In the 1970s, my older brother and I fantasized about being on Saturday Night Live, then in its brilliant first heyday. He was an actor in school, and I remember once telling him in all seriousness, “You should try to get on!”
It’s a good thing he didn’t. As Washington Post TV critic Tom Shales and his coauthor show in their exhaustive oral history, this happy clown of a cultural institution comes from a very dysfunctional family.
We’ve heard of the crash-and-burn talents (Belushi, Farley), the boys-club atmosphere, the marathon hours—“There really is no reason why we have to come in late on Tuesday and . . . write sketches until seven am,” actor Will Ferrell says. “It’s a remnant of the coke days, I think.” Less publicized is the massive breeding ground for insecurity and competitiveness the show can be.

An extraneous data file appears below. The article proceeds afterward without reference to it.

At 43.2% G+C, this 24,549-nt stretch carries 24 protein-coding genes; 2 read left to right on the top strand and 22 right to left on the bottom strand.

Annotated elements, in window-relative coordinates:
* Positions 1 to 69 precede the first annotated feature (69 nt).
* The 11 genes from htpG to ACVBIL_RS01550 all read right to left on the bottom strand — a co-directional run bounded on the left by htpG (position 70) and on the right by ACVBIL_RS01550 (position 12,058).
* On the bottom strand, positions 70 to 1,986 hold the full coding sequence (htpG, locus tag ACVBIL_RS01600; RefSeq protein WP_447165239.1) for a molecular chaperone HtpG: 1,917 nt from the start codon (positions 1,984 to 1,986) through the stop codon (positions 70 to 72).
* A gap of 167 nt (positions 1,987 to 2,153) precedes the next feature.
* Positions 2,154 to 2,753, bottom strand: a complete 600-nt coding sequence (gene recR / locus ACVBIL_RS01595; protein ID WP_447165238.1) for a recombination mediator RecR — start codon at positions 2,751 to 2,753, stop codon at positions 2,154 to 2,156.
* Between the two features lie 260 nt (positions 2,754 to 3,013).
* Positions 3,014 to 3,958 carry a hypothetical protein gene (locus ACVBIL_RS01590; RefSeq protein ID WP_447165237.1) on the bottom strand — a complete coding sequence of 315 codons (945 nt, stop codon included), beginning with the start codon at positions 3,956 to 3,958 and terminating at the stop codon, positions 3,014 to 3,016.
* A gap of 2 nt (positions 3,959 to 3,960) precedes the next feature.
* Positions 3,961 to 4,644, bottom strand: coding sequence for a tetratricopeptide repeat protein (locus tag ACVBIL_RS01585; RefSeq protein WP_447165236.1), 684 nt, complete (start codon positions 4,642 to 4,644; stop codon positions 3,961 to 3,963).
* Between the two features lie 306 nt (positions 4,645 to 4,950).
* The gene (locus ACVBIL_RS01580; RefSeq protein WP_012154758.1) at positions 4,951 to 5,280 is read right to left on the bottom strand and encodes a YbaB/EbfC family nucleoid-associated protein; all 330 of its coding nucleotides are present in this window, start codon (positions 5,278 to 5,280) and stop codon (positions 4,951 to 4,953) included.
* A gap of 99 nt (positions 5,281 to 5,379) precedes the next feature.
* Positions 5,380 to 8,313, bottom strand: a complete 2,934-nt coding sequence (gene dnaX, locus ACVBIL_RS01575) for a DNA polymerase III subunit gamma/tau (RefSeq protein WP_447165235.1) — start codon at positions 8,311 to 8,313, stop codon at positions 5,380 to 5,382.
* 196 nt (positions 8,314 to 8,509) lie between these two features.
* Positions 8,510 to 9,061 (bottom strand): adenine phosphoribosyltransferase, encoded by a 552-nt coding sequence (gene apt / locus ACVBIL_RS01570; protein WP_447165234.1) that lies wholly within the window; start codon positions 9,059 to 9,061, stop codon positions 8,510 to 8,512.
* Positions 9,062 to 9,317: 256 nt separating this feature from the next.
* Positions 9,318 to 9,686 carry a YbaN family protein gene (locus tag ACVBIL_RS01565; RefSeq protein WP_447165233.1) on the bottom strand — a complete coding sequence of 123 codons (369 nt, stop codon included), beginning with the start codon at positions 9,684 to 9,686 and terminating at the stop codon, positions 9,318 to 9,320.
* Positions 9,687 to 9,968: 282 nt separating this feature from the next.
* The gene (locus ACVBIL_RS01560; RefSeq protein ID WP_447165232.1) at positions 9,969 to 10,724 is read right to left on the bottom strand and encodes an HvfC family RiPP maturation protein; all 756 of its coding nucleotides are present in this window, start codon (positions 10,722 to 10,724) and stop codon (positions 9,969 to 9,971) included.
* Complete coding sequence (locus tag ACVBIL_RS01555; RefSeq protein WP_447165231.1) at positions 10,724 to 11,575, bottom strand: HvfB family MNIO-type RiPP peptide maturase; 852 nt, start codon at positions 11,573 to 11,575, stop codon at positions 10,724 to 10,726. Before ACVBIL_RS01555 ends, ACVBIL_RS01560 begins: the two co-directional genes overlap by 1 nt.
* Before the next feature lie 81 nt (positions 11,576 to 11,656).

Comics Chris Elliott and Janeane Garofalo—who shared one season in the ’90s—are the bitterest. Garofalo on the current SNL: “The show is so good now, and the cast is so strong, I’m assuming somebody has come in and done an exorcism of some kind.”
A chapter on creator Lorne Michaels is a fascinating study of a talented, powerful withholder who has more grateful acolytes than detractors—though hardly any unambivalent. “I think a lot of us are comfortable with or afflicted by or taken with distant fathers,” recent cast member Ana Gasteyer says. “. . . I think that there’s a comfort with Lorne’s silence for a lot of us.”
The lengthy book could have used a rigorous editor, but it’s a smart idea mostly well executed. Few except hardcore SNL geeks are likely to read every word, but the world now has a definitive record of an enduring creative work and of a particular time of the week, forever redefined.
Tom Shales and James Andrew Miller